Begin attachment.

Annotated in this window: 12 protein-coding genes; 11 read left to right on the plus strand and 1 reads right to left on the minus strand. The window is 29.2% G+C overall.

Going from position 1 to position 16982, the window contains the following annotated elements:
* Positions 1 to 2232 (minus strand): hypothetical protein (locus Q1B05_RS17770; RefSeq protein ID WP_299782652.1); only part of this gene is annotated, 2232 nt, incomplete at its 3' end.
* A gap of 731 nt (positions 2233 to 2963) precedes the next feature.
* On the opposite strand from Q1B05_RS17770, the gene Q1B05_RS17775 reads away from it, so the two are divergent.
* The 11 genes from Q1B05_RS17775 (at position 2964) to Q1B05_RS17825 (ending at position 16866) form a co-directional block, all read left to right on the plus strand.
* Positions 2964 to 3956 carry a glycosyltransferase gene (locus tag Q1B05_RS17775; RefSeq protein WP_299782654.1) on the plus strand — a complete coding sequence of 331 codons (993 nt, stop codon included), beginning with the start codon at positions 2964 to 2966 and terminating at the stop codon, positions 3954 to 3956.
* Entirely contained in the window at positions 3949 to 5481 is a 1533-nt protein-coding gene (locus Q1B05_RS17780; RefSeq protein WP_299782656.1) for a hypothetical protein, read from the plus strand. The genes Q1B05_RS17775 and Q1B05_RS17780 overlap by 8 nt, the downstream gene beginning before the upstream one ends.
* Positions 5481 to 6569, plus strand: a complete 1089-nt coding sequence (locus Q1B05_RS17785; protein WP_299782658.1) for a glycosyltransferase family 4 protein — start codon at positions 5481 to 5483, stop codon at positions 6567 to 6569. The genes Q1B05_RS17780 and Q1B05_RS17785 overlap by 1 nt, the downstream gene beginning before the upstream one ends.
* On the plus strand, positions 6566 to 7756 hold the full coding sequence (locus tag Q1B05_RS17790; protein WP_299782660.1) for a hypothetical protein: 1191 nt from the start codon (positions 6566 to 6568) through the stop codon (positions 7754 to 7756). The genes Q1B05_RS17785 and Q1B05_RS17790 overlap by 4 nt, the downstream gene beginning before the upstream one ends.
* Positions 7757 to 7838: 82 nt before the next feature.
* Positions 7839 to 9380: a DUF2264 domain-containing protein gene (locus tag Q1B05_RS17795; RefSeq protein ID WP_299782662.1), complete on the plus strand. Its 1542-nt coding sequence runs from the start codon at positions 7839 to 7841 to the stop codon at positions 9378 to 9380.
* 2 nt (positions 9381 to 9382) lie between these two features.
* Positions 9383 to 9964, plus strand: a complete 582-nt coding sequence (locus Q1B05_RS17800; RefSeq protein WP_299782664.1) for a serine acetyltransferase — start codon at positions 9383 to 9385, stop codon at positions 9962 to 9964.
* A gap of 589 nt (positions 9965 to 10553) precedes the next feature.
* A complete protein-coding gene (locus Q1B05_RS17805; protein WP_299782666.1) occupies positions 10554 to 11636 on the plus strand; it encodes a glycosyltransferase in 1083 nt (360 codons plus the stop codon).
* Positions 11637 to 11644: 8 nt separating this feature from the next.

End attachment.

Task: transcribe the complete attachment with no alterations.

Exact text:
Annotated in this window: 12 protein-coding genes; 11 read left to right on the plus strand and 1 reads right to left on the minus strand. The window is 29.2% G+C overall.

Going from position 1 to position 16982, the window contains the following annotated elements:
* Positions 1 to 2232 (minus strand): hypothetical protein (locus Q1B05_RS17770; RefSeq protein ID WP_299782652.1); only part of this gene is annotated, 2232 nt, incomplete at its 3' end.
* A gap of 731 nt (positions 2233 to 2963) precedes the next feature.
* On the opposite strand from Q1B05_RS17770, the gene Q1B05_RS17775 reads away from it, so the two are divergent.
* The 11 genes from Q1B05_RS17775 (at position 2964) to Q1B05_RS17825 (ending at position 16866) form a co-directional block, all read left to right on the plus strand.
* Positions 2964 to 3956 carry a glycosyltransferase gene (locus tag Q1B05_RS17775; RefSeq protein WP_299782654.1) on the plus strand — a complete coding sequence of 331 codons (993 nt, stop codon included), beginning with the start codon at positions 2964 to 2966 and terminating at the stop codon, positions 3954 to 3956.
* Entirely contained in the window at positions 3949 to 5481 is a 1533-nt protein-coding gene (locus Q1B05_RS17780; RefSeq protein WP_299782656.1) for a hypothetical protein, read from the plus strand. The genes Q1B05_RS17775 and Q1B05_RS17780 overlap by 8 nt, the downstream gene beginning before the upstream one ends.
* Positions 5481 to 6569, plus strand: a complete 1089-nt coding sequence (locus Q1B05_RS17785; protein WP_299782658.1) for a glycosyltransferase family 4 protein — start codon at positions 5481 to 5483, stop codon at positions 6567 to 6569. The genes Q1B05_RS17780 and Q1B05_RS17785 overlap by 1 nt, the downstream gene beginning before the upstream one ends.
* On the plus strand, positions 6566 to 7756 hold the full coding sequence (locus tag Q1B05_RS17790; protein WP_299782660.1) for a hypothetical protein: 1191 nt from the start codon (positions 6566 to 6568) through the stop codon (positions 7754 to 7756). The genes Q1B05_RS17785 and Q1B05_RS17790 overlap by 4 nt, the downstream gene beginning before the upstream one ends.
* Positions 7757 to 7838: 82 nt before the next feature.
* Positions 7839 to 9380: a DUF2264 domain-containing protein gene (locus tag Q1B05_RS17795; RefSeq protein ID WP_299782662.1), complete on the plus strand. Its 1542-nt coding sequence runs from the start codon at positions 7839 to 7841 to the stop codon at positions 9378 to 9380.
* 2 nt (positions 9381 to 9382) lie between these two features.
* Positions 9383 to 9964, plus strand: a complete 582-nt coding sequence (locus Q1B05_RS17800; RefSeq protein WP_299782664.1) for a serine acetyltransferase — start codon at positions 9383 to 9385, stop codon at positions 9962 to 9964.
* A gap of 589 nt (positions 9965 to 10553) precedes the next feature.
* A complete protein-coding gene (locus Q1B05_RS17805; protein WP_299782666.1) occupies positions 10554 to 11636 on the plus strand; it encodes a glycosyltransferase in 1083 nt (360 codons plus the stop codon).
* Positions 11637 to 11644: 8 nt separating this feature from the next.